Where do I put my ADMX files?

6 06 2009

Note (4th May 2012): As this post proves to be ever popular, I have updated it to account for new developments and to provide a more general method of storing your ADMX files, especially on large networks. Please check out the new post: ADMX files, where to put them, and you – take 2.

ADMX files are the new form of ADM files, the format which defines what Group Policy settings set what registry changes when they are applied. With Microsoft’s move to XML-based file formats and alongside their release of the new Office 2007 file extensions (DOCX, XLSX, PPTX etc.) the ADM format was also upgraded to ADMX.

People familiar with ADM files would remember that in order to have Group Policy Editor read the ADM file and add the settings to the policy, they would need to Add the template. However, for ADMX files, you cannot add them via the Add/Remove Template wizard in Group Policy Editor, because they do not appear as an option to add.

Windows reads the ADMX files on the system from a pre-defined location, and that location is the only location on the system where you should place the ADMX files. It is %systemroot%\PolicyDefinitions, where %systemroot% is normally C:\WINDOWS.

Any ADML files you receive with the ADMX files should be placed into a subfolder within PolicyDefinitions, named after their MUI ID. For example, a en-US ADML file would be placed into the directory %systemroot%\PolicyDefinitions\en-US.

Once you have stored your ADMX files in their respective locations, it is simply a matter of restarting Group Policy Management Console for the files to appear in the Group Policy Editor.

It should be noted that any form of ADM/ADMX file only needs to be present on the machine where the policies are edited from. It does not need to be present on every machine on the network. The ADMX files simply link the GUI of the GPO Editor with the appropriate registry settings to make; the registry settings are simply stored and processed at each client where the GPO applies.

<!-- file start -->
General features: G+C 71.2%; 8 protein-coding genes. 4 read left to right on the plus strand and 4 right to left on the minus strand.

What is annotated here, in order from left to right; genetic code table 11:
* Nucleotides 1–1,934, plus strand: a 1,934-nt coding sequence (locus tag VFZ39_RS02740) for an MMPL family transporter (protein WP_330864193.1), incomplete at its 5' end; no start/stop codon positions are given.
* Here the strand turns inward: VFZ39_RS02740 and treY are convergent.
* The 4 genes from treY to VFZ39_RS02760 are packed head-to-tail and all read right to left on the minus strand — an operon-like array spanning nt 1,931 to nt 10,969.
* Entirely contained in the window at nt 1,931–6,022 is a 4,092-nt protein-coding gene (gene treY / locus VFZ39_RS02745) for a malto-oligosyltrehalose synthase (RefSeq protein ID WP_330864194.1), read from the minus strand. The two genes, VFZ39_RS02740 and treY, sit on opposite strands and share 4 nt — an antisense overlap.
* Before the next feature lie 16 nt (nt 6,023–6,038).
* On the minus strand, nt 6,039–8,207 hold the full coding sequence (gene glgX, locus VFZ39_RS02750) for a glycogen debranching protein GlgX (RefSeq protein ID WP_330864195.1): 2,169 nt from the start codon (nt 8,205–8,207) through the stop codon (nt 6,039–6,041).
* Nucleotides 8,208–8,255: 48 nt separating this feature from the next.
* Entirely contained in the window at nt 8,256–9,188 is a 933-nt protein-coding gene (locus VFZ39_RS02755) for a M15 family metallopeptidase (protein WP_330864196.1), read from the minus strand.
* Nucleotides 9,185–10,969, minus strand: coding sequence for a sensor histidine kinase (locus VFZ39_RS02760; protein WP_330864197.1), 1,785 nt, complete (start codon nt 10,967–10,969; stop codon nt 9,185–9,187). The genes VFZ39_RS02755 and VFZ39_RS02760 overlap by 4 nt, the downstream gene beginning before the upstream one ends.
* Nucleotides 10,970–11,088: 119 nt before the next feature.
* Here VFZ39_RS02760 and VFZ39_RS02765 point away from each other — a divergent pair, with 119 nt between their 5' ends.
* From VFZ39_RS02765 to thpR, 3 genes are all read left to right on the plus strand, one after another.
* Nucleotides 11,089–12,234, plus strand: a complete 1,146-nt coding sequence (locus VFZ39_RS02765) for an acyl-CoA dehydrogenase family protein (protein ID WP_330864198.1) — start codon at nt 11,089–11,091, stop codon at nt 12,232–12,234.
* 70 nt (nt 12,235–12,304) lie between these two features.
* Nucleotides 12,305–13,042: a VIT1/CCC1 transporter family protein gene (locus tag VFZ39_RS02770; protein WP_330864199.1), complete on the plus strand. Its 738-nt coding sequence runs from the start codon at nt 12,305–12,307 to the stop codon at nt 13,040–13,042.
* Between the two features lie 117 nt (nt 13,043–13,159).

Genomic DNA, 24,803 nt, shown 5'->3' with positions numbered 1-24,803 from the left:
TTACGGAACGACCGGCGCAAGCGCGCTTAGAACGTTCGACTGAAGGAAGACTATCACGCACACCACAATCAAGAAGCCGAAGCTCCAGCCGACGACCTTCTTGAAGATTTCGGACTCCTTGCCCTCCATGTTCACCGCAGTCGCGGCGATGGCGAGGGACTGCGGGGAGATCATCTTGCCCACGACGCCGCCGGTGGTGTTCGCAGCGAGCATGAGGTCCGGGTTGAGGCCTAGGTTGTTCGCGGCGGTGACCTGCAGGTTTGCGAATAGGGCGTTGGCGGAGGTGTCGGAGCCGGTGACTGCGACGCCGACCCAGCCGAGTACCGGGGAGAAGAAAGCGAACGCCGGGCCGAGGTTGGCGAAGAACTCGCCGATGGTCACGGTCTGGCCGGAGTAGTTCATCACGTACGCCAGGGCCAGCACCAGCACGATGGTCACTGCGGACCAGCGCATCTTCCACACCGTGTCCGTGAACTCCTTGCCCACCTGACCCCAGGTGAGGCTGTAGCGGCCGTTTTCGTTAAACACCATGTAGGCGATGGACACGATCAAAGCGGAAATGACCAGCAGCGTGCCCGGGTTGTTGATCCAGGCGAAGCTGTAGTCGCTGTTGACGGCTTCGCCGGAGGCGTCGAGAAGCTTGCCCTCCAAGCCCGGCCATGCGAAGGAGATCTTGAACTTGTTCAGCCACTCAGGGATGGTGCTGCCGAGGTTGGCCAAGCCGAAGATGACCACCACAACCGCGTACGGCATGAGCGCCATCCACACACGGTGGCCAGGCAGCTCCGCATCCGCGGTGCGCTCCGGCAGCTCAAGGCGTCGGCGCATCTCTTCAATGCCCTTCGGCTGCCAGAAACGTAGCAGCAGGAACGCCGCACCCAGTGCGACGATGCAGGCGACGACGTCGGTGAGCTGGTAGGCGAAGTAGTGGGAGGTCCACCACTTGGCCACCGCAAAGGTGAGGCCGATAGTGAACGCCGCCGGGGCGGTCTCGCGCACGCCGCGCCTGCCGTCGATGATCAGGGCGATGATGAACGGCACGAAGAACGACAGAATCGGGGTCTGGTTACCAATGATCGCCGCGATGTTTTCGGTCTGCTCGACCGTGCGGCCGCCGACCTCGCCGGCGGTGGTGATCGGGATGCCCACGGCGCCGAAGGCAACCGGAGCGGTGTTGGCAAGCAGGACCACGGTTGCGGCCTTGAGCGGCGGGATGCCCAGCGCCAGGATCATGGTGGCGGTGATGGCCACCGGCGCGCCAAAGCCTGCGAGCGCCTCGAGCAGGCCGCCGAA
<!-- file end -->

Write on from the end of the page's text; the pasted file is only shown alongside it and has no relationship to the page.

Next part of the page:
10 responses

11 06 2009
Mike Kline

Good article Matt, I remember being surprised seeing so many ADMX files the first time I went to the PolicyDefinitions folder.

Looks like you have also been very busy with that Exchange deployment. Hopefully you are getting some good overtime/$$$ from that job 🙂

Talk to you later


16 12 2010

I am fcaing the following error
” An appropriate resource file could not be found for file
C:\Windows\PolicyDefinitions\HP_MPP_4.3.6.admx (error = 2):
The system cannot find the file specified.”

Please help.

23 11 2011

Thank you so much for this article!

20 02 2012

thanks, worked a treat.

4 05 2012

If you are on a domain with multiple administrators, place ALL of your ADMX files and the language folders in the “\\\SYSVOL\\Policies\PolicyDefinitions” folder and they’ll be available on any machine that can run the GPMC. The policy files will synchronize onto all your Domain Controllers and can be centrally managed. GPMC will use the policy files in this location if it exists instead of the local machine.

4 05 2012

Hi Ron. Yes, indeed. Thanks for pointing that out. The CentralStore is certainly the way to go, and in fact, it’s the way I would now suggest (multiple DCs or not). Thank you for pointing this out. I will re-blog this post with some more info.


4 05 2012

Sorry, html parsing messed up the path the way I had it in my previous post:


4 05 2012
ADMX files, where to put them, and you – take 2 « Ramblings of an IT Consultant

[…] few years ago, I wrote a blog on the storage location of ADMX files. For Group Policy, these files are crucial, as they define the settings you see in […]

17 02 2013
ADMX File Location | cmckeeg

[…] After some quick searching, I found a blog post that answered my question – https://tigermatt.wordpress.com/2009/06/06/where-do-i-put-my-admx-files/ […]

13 05 2013

Sadly there doesn’t seem to be any way to replace or delete an admx file. The error is “You need permission to perform this action”. This is the case even for domain admins.

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